IBM's Big Data Strategy: Combine And Conquer
IBM has been on a big data buying binge in recent years, acquiring more than 11 companies in the data analytics space since 2008, including six firms over the past 12 months. Just last week Big Blue announced it had completed yet another acquisition: StoredIQ, an Austin, Texas-based developer of analysis and management software for managing litigation and regulation requirements.
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IBM's big data buys since February 2012 include:
-- Emptoris (2/1/12), a provider of strategic supply, category spend and contract management software.
-- DemandTec (2/15/12), maker of cloud-based software for pricing, promotion and assortment planning.
-- Variscent (5/23/12), a developer of analytics software for compensation and sales performance management.
-- Vivismo (5/29/12), a provider of federated discovery and navigation software.
-- Star Analytics (2/1/13), a business analytics software company.
According to IBM director of big data strategy Nancy Kopp, the acquisitions will continue in 2013.
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"Our goal is to offer the broadest and biggest depth and breadth of any vendor in the marketplace," Kopp told InformationWeek in a phone interview. "As we fill up this portfolio, we're really filling in the holes that we had in (our) integration."
With its recent acquisitions, IBM has focused on companies and products that can help it deliver "smarter analytics," including improved simplicity and integration of various software components that mix well with the company's big data offerings.
"When you think about the challenges of big data, you have to drive back to what is motivating people to invest in more data structures, and that's really the goal of smarter analytics," said Kopp.
IBM's big data tools, including InfoSphere Data Explorer, which is based on technology from the company's Vivismo acquisition, as well as Star Analytics, another recent purchase, are designed to make data easier to access and manage.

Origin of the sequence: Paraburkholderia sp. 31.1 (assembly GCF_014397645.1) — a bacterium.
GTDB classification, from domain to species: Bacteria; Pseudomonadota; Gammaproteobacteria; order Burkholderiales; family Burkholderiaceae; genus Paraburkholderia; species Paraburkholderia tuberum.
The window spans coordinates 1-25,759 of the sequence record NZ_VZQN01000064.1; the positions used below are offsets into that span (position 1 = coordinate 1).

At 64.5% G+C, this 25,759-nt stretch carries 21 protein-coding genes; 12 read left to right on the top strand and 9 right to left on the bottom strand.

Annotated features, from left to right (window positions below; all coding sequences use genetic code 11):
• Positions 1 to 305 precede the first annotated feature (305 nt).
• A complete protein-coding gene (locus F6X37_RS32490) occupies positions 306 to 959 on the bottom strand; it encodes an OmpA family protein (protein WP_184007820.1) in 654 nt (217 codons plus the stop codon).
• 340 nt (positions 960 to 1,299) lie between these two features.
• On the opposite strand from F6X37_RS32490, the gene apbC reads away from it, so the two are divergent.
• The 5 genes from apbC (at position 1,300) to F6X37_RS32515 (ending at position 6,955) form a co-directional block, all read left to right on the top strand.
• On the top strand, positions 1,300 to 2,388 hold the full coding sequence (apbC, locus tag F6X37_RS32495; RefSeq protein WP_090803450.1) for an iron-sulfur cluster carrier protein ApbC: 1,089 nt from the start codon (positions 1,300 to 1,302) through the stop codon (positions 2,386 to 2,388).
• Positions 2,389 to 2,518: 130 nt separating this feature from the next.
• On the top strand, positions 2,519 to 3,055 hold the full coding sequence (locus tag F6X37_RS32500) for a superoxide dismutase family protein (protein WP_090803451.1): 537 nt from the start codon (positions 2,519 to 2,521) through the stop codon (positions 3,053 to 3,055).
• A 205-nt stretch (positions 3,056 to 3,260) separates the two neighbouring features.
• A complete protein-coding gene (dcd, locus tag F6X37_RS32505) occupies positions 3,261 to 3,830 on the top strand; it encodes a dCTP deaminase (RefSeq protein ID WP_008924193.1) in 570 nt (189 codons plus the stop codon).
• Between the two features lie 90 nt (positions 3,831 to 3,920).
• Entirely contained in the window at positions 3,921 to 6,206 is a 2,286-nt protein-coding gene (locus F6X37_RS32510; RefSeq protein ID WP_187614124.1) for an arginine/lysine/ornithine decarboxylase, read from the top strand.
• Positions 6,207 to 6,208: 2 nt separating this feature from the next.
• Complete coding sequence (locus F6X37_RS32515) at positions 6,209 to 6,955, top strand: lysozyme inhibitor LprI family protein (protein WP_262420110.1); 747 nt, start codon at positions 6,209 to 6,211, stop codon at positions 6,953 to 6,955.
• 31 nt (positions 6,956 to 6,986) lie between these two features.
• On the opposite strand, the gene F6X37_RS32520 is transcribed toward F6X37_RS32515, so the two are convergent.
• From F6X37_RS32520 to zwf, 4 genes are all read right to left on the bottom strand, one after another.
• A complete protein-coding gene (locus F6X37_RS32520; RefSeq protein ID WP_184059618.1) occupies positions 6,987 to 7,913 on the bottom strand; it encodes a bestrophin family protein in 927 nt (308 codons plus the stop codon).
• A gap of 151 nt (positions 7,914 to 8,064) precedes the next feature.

"StoredIQ, for example, "has a very strong focus on simplifying storage administration in the world of big data," said Kopp. The product also helps companies automate the elimination of data that they're not going to leverage.
Kopp claimed IBM's big data products are superior to those of its top competitors.
"When you look at how we compare to, say, Oracle or Teradata, they are starting to build out some capabilities, but not to the degree that we have within (our) ecosystems," she said.
Specifically, Kopp said the data virtualization capabilities and explorations of IBM's Vivismo, as well as the integration features of its InfoSphere DataStage, provide enterprises with a more comprehensive big data solution.
Customers "not only need all the parts and pieces, but they also need the parts and pieces integrated," she added. "That's the key."
"We're working with several universities to drive better curriculums, because these people (data scientists) aren't born. They're going to have to be created," she said
For instance, IBM has increased its efforts to bring big data to academia. In the past 18 months, the company has built new partnerships with Michigan State, Northwestern University, Yale and the University of Southern California. The company's' goal is to help develop courses that provide the analytics skills required for big data platforms.
On the applications side, Kopp named IBM's InfoSphere BigInsights as a good example of a software tool that simplifies Hadoop and big data app development.
"There's a very strong focus on managing the simplicity of the system," said Kopp of BigInsights. "You can get immediate value with some visualization around the data -- without the data scientist."
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